Basketball has transformed over the years, with the emphasis shifting towards volume three-pointers and layups. This trend has created a paradigm where post players and traditional big men are expected to guard on the perimeter and shoot from beyond the arc.
There is a noticeable absence of big men who excel at scoring in the paint with their backs to the basket. Players like Rudy Gobert, DeAndre Jordan, Clint Capela, Karl-Anthony Towns, Anthony Davis and the list goes on, all struggle scoring in the paint and easily exploiting their size advantage. Even worse, with today's switching style of offense, a mismatch often occurs and yet today's players are unable to consistently exploit them enough to force defensive adjustments or command a double team.
The game has become reliant on easy buckets in the paint, drawing fouls, and commanding double teams. Without these skills, teams are left vulnerable during the playoffs when defenses tighten, and shooting can falter.
A player who can effortlessly score in the paint, command double teams, and create easier baskets for their teammates can change the dynamics of the game. The pressure that a skilled big man puts on the defense is unparalleled, forcing opponents to adjust their entire game plan. However, the rise of ball-handling, three-point shooting centers who only shoot an average percentage from beyond the arc does not effectively exploit this advantage. These players struggle to draw fouls, command double teams, or punish smaller defenders. By neglecting the potential dominance inside the paint, their height advantage is neutralized, and smaller players can guard them more effectively.
Consider Victor Wembanyama, a talented player risking the negation of his height advantage by playing like a guard on the wing instead of utilizing his guard skills to exploit his height. While it may be mesmerizing to watch skilled big men like Karl-Anthony Towns and Anthony Davis showcase their perimeter skills, it inadvertently plays into the hands of the defense.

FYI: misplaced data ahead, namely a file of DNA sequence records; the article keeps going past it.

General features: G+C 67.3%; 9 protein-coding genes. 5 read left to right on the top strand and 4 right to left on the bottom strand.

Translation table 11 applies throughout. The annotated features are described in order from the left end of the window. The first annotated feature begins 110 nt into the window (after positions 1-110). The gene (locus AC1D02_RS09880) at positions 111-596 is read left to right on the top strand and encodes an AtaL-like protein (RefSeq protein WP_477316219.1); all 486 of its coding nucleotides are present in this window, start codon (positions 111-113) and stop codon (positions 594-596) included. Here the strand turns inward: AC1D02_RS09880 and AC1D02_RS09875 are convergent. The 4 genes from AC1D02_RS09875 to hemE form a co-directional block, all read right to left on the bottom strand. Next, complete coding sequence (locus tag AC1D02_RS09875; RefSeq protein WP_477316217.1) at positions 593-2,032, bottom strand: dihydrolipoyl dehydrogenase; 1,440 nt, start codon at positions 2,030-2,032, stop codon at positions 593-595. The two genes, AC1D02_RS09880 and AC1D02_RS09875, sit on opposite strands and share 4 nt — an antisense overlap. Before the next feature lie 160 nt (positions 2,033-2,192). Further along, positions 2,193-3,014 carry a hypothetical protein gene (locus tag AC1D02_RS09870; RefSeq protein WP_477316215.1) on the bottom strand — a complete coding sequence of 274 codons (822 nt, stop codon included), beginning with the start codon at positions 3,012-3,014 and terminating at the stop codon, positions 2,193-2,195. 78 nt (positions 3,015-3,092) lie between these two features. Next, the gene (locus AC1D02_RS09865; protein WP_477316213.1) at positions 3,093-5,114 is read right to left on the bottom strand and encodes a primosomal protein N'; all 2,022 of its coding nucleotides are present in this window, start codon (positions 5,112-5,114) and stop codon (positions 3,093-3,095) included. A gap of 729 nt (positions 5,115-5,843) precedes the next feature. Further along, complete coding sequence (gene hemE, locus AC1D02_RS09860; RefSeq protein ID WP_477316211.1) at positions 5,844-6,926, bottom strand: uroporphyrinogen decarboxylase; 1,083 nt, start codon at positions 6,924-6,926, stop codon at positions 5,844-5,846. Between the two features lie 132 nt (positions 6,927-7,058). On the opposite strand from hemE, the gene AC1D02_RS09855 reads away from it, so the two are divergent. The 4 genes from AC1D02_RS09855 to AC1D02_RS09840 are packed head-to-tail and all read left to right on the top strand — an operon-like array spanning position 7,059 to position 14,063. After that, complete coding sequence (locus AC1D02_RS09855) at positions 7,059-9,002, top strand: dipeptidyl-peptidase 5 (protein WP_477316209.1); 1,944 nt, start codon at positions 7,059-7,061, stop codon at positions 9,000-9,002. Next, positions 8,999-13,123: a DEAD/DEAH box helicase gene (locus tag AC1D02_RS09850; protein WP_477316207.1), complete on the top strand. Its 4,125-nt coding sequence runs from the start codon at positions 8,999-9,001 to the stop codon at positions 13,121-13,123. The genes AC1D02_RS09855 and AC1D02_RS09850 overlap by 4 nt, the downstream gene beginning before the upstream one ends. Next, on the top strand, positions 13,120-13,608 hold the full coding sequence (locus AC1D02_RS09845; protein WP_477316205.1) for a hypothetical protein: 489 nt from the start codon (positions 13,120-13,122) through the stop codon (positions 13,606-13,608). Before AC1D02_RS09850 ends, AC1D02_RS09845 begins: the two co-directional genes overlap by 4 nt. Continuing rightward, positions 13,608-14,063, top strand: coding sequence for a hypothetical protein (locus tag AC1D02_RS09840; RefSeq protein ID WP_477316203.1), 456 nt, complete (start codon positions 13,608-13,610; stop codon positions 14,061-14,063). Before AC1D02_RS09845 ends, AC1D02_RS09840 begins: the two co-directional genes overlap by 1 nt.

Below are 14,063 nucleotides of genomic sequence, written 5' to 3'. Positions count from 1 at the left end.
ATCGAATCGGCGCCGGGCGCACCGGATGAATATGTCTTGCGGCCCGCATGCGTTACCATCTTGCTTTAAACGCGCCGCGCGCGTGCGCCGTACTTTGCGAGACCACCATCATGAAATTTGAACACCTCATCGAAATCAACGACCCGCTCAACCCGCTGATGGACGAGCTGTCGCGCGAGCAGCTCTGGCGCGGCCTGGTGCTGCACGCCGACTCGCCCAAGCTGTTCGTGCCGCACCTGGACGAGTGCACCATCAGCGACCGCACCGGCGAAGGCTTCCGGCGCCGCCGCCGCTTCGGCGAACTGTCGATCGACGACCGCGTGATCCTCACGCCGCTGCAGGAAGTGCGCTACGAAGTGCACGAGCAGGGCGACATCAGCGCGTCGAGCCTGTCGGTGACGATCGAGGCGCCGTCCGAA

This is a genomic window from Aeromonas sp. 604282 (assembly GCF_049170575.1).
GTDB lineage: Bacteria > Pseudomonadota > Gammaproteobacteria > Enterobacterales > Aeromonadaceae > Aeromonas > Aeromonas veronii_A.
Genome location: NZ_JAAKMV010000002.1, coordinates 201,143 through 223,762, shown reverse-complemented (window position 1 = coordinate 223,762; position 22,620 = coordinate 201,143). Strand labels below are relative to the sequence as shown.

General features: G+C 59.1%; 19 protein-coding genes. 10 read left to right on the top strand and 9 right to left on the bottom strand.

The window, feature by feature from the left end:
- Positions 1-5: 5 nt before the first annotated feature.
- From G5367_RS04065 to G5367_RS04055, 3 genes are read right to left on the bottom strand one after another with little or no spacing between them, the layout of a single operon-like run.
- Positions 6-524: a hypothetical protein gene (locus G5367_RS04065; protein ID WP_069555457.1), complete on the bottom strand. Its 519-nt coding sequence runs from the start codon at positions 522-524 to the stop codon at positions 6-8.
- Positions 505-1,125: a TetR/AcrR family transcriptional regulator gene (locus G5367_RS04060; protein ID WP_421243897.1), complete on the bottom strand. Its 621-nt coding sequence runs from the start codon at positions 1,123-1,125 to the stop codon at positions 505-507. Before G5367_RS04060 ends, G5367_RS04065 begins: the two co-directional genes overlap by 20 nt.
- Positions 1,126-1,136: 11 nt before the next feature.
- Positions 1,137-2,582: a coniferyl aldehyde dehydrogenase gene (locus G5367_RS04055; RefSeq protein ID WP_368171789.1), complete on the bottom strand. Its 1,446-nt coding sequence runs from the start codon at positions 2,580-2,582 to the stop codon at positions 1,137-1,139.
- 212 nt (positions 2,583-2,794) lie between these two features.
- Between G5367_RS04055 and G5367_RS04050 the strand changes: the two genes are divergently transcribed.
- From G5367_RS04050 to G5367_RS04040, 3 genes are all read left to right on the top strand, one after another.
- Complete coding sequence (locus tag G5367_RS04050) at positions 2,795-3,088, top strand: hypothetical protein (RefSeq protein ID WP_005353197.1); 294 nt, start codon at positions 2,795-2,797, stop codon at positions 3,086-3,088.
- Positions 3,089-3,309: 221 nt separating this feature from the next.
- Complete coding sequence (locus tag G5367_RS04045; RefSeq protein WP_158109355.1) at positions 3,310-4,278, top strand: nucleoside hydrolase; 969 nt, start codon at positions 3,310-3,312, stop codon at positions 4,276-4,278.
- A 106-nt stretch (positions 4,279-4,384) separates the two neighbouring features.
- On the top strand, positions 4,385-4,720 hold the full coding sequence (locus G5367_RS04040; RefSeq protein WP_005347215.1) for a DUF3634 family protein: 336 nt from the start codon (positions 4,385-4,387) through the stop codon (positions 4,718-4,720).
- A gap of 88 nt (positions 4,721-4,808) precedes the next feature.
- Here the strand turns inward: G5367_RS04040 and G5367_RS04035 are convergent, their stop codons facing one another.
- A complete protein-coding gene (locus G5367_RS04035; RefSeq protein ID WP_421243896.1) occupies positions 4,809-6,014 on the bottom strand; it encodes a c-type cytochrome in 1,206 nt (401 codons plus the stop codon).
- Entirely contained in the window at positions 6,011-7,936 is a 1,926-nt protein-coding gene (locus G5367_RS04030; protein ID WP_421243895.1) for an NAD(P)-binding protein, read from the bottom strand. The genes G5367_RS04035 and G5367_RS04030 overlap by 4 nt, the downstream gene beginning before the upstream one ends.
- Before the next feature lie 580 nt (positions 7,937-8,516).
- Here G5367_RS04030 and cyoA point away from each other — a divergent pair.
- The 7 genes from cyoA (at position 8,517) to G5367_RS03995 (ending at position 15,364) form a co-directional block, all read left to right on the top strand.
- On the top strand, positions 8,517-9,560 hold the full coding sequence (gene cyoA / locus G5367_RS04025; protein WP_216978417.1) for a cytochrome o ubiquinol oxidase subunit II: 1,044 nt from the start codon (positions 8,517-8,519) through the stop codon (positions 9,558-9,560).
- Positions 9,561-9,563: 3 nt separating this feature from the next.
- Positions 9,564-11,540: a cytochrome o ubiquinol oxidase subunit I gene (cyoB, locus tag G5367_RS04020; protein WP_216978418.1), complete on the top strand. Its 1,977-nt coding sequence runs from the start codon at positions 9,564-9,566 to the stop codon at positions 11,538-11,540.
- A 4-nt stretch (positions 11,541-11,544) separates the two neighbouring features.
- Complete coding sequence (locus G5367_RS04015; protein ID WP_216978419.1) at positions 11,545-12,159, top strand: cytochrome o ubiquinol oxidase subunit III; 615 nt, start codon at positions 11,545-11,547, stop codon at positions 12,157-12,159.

When big men spend too much time dribbling and operating away from the basket, they allow shorter players to guard them effectively. However, when they leverage their height close to the basket, they exert tremendous pressure on the defense, making it nearly impossible for shorter opponents to contain them.
By combining size, strength, and refined post moves, such a player can exploit the weaknesses of modern defenses and create a powerful presence on the court. The return of a dominant big man would not only disrupt the current style of play but also reestablish the importance of interior scoring, drawing double teams, and commanding respect from opponents.
As basketball has evolved towards a perimeter-oriented game, the absence of dominant big men who can score in the paint and command a double team has become apparent.
The reliance on three-pointers and layups (thanks Steph Curry) has created an opportunity for a skilled and punishing big man to rise and redefine the game.
The lost art of back-to-the-basket play presents a gigantic opportunity for a player who can leverage their size and skillset to dominate the NBA and remind us of the impact a dominant big man can have on the court by creating a black hole in the paint and striking terror in the hearts of defenses.